NEW YORK, Sept 18 (Reuters) - U.S. fund managers are finding a lot to like about finger-painting and naptime.
Fund ownership of Bright Horizons Family Solutions Inc , the only publicly traded daycare company in the United States, swelled 21 percent in the most recently reported quarter according to fund tracker Morningstar. That is an unusually high number for a company with a market cap of $2.7 billion.
The reason for the attraction? Bright Horizons, which operates more than 880 childcare centers, offers a unique way to target higher-income women as the job market improves, analysts say. Women represent the primary source of income for 40 percent of U.S. households with children, a record level, according to the Pew Research Center. In 2011, these households earned nearly $80,000, compared with a national median of $57,000 for all households with children.
Among the well-known funds that have increased their positions in Bright Horizons over the most recent quarter are the $5.5 billion Baron Small Cap fund.
As a result, shares of the Watertown, Massachusetts, company are up approximately 14.5 percent for the year through Sept. 17, nearly double the return of the benchmark Standard & Poor’s 500 index, and trade at a pricy 37 times earnings.
Analysts are also high on the stock, with eight of the 13 analysts tracked by Reuters recommending that clients buy shares, with the remainder having a “hold” recommendation.
Bright Horizons derives approximately 60 percent of its revenue from employer-sponsored daycare centers, which can range from a facility tucked into a sprawling corporate headquarters at clients such as Pfizer Inc to a standalone location at a suburban office park.
These centers help corporate clients such as Starbucks Corp and financial services companies including Goldman Sachs and JP Morgan attract and retain high-performing female employees, said Trace Urdan, an analyst at Wells Fargo Securities LLC.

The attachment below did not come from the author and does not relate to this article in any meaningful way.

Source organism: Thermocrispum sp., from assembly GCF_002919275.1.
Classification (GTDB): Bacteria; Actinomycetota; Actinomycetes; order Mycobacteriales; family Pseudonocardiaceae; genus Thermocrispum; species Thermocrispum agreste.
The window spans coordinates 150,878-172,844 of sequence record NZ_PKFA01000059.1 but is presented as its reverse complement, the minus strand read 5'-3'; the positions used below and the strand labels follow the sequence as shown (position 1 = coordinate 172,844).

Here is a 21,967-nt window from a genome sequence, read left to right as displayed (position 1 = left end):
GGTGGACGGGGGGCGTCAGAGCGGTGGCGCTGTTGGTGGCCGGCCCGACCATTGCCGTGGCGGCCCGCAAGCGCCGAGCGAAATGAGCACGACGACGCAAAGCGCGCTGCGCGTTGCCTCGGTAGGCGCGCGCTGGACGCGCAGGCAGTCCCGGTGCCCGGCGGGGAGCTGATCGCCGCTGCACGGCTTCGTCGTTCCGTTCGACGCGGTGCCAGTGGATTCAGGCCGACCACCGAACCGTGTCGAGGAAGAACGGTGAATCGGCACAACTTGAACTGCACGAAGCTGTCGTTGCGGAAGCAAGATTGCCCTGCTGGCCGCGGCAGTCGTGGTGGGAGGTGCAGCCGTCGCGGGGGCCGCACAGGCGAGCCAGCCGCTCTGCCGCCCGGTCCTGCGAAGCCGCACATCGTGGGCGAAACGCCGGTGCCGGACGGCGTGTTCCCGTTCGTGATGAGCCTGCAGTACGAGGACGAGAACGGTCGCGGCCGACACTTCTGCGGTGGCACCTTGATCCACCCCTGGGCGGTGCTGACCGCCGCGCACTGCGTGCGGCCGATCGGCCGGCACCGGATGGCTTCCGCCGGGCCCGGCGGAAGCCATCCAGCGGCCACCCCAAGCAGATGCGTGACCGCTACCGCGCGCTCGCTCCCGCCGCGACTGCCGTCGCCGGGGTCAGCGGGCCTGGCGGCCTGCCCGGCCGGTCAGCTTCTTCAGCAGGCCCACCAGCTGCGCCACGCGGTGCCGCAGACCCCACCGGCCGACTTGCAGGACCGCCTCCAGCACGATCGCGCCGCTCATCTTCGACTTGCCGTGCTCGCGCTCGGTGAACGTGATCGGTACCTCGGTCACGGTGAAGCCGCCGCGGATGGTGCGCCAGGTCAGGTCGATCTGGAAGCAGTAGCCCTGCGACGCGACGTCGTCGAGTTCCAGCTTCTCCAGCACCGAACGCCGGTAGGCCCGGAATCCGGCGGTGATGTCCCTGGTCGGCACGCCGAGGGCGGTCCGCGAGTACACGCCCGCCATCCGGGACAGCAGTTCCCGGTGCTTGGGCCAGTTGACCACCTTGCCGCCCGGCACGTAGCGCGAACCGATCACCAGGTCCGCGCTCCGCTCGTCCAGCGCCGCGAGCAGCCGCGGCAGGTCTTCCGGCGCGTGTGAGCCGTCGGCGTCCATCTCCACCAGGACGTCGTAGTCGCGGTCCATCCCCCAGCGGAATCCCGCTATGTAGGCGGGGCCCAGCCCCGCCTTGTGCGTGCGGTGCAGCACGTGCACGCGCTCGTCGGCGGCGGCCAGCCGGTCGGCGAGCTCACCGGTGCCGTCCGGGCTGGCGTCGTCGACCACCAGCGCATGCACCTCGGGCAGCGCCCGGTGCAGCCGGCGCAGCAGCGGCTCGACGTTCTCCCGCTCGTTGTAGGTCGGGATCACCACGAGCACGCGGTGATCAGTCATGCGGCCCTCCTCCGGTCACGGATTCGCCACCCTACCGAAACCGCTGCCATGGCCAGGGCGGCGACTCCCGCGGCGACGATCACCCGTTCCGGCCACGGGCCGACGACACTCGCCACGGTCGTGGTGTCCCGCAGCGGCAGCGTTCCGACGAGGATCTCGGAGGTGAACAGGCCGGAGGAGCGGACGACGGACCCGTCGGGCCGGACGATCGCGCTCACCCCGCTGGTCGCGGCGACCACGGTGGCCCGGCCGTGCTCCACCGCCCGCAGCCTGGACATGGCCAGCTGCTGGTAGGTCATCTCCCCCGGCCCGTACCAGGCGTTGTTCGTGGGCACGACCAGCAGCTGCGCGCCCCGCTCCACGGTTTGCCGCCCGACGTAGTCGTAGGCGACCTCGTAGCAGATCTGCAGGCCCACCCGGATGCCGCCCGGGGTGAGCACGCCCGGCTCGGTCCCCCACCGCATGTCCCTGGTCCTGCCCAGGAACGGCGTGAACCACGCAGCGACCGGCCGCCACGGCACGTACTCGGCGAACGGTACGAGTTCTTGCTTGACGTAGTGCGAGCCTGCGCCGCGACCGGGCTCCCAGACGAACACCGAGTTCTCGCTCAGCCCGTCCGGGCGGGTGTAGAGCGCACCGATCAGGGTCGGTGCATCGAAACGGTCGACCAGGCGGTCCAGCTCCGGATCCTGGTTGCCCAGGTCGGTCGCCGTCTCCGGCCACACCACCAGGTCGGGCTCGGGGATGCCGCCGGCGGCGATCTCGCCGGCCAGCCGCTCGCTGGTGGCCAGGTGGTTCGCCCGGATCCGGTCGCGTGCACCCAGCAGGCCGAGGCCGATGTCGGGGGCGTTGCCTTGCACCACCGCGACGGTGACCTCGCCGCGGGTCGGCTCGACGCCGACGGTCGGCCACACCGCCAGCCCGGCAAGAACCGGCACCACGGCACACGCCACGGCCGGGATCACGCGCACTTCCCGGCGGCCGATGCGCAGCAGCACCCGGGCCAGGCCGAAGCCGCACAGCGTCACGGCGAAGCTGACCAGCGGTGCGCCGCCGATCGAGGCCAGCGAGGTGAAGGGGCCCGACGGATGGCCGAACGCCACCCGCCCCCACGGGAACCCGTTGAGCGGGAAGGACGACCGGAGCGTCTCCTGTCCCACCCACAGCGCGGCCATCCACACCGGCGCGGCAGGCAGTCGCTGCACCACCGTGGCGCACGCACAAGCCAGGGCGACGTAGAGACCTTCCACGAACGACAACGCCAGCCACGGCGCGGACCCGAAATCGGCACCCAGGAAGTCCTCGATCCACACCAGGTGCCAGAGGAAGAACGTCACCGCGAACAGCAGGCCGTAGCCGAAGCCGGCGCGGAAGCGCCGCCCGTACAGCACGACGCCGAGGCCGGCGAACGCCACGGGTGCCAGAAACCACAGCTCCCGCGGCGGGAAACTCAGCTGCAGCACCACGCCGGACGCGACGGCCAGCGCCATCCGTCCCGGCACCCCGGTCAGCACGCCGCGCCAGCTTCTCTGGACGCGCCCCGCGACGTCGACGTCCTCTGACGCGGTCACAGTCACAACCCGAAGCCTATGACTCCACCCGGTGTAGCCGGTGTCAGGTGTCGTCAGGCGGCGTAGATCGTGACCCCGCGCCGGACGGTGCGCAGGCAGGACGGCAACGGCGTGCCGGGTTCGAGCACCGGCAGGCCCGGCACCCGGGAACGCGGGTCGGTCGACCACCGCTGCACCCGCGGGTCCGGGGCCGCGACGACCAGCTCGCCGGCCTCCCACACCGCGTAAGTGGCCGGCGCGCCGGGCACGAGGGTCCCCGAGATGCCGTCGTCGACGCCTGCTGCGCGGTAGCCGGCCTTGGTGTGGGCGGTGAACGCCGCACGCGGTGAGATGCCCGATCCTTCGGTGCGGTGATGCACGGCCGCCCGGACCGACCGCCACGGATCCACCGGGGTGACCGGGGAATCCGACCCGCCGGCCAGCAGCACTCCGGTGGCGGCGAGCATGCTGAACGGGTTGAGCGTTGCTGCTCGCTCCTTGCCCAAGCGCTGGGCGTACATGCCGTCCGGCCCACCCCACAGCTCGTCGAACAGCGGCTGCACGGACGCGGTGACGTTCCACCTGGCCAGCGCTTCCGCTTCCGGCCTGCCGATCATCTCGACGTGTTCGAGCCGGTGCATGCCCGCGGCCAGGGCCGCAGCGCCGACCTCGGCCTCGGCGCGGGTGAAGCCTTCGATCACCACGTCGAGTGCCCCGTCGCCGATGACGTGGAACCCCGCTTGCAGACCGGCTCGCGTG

Bright Horizons did not respond to requests for comment.
In targeting major employers to sponsor a daycare center, Bright Horizons’ strategy is to blanket an industry, essentially getting enough firms to provide on-site daycare benefits that all of its competitors feel compelled to offer the same benefit in order to attract talented employees. This has contributed to Bright Horizons’ slow but consistent growth rate, Urdan said.
Targeting upper-income parents also provides a cushion against the expansion of universal pre-kindergarten services in places such as New York, as many parents who opt for Bright Horizons would choose a private option over a government-run service, he said.
Yet the company’s success at signing large corporations in the past may mean that there is less “low-hanging fruit” for future growth, noted Jeffrey Silber, an analyst at BMO Capital Markets. Bright Horizons’ rampant growth rate could also make it a challenge to maintain quality, said Dan Dolev, an analyst at Jefferies who has a “buy” rating on the stock.
The company’s revenue grew 13.8 percent in its most recent fiscal year, following two years in which revenue grew by approximately 10 percent annually. Analysts estimate that the company will post revenue of $1.3 billion and earn $1.45 per share in its 2014 fiscal year, according to Thomson Reuters data.
The growth rate could increase as the Affordable Care Act spurs more consolidation in the $48 billion daycare industry as independent business owners sell their centers rather than provide health insurance to employees, said Dolev. The company has acquired an average of 25 centers a year over the last decade, accounting for about 20 percent of its annual revenue growth, he said.
Acquiring centers that provide care to children aged 2 and older also helps increase gross margins, he said. While the cost for caring for an infant consumes nearly 100 percent of tuition, the cost to care for a preschooler falls to just 75 percent of tuition, Dolev said.
“Employers are becoming more aware that having on-site childcare results in fewer women missing work. The beauty of this company is that it can continue to have controlled growth, as long as it manages its reputation.”
Editing by Linda Stern and Matthew Lewis